Sometimes, words don’t need to be involved at all. Just a hug helps a child to release some of those bad feelings while also helping them to self-regulate.

Trust in God

Hopefully, this small snippet of co-parenting advice can help you in raising step-children and/or biological children during a difficult time. The Lord knows you need all the help you can get.


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Parenting Advice: 5 Ways to Make All Your Children Feel Equally Loved

Raising children is like juggling Jell-O. It’s messy and slippery and the next thing you know, something’s gone splat.

Then you find yourself in a blended family. You thought you had trouble keeping three “flavors” in the air, and then all of a sudden there are five.

Of course, the stakes of raising step-children are much higher. Kids are sensitive to imbalances,  especially if you’re handling a problem child. Even more than others, they’ll jump on any sign that you might love one kid more than another.

Of course you tell them that you love them all equally, but they won’t believe it until you show them.

Raising Children Who Feel Cherished

When you’re co-parenting, you have to make a conscious effort to show that you love each of your children equally. It doesn’t have to take a lot of time – here are five tidbits of co-parenting advice.

1. Create a tradition or ritual with each child.

One-on-one connections are important to making children feel loved. With each of your children and step-children, develop a ritual that the two of you can share together.

  • Go to the park and play together.
  • Have “girl time” or “guy time” with your same-gender kids.
  • With your opposite-gender kids, have a “daddy date” or “mommy date.”
  • Cook or bake with your child.

Set a regular schedule for these special times. Once a week, once a month, or whatever your schedule can manage. Letting the child look forward to his or her special time is part of the magic.

2. Listen to each child talk about their passions.

Our interests are part of what make us individuals, and that’s just as true for children as it is for adults. Encourage each of your kids to talk about what they love, whether that’s soccer, science, or books. It’ll make them feel important and remind them that you love them for who they are, not just as one of “the kids.”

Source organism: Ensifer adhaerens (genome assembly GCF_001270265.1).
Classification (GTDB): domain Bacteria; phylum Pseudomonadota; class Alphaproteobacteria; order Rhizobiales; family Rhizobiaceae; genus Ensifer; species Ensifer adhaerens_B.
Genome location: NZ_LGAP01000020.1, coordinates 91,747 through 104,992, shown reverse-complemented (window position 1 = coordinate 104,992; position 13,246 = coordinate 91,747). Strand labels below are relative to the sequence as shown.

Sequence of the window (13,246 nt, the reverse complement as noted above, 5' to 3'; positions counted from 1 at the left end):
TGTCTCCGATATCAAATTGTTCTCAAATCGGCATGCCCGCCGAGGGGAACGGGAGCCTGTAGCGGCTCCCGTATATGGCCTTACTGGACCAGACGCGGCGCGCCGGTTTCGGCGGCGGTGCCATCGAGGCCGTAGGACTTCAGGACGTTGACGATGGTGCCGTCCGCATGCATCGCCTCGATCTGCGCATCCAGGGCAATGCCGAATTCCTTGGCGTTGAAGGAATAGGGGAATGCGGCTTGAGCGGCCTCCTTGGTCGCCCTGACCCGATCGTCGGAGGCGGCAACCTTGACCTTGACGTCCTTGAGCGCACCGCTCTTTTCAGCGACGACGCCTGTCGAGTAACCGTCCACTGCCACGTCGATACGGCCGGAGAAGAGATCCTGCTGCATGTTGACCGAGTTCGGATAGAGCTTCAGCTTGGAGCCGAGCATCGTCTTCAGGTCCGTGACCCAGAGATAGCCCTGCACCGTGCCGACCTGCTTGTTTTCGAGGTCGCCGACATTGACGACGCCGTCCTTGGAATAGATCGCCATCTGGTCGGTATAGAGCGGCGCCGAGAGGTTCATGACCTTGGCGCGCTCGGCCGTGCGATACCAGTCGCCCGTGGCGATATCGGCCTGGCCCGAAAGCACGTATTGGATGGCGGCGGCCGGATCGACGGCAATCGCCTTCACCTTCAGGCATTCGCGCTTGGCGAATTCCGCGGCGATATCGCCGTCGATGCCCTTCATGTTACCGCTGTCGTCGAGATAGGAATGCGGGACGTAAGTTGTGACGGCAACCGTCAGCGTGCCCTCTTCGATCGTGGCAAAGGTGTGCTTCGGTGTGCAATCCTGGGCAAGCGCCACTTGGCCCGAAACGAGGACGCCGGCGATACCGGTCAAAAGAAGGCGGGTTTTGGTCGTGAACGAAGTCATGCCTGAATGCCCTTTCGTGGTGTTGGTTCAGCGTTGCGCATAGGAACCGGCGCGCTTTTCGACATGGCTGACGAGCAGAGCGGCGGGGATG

3. Show affection regularly with each child.

Physical affection gives children a tangible reminder that you love them. Hugs are especially great because they reduce stress hormones and helps them to feel safe near you. And it works both ways – you get the benefits too! Don’t force it, though. Kids need to know that they’re the bosses of their own bodies. If your kids prefer high fives to hugs, that’s fine.

And be mindful of how often you cuddle “your” kids versus your step-kids. If one kid prefers more affection than another, that’s okay, but be as equitable as you can with your hugs and kisses.

4. Make each child a “helper” for one chore.

Working together cultivates closeness. Pay attention to what household chores each kid prefers and “assign” each one to a particular activity. If Kid A helps you with the dishes, Kid B can vacuum with you on Saturday, and so on.

5. Do individual tuck-ins.

The moments before bed provide great opportunities for bonding between parent and kid. If you can work it out, try to have at least one bedtime ritual with each kid.

One meaningful way to do this is to say prayers one at a time instead of all together. You have plenty of other opportunities to pray as a family – mealtimes and Sundays, for example. Bedtime can be your chance to share God with each child, and that helps each of them experience God’s unconditional love.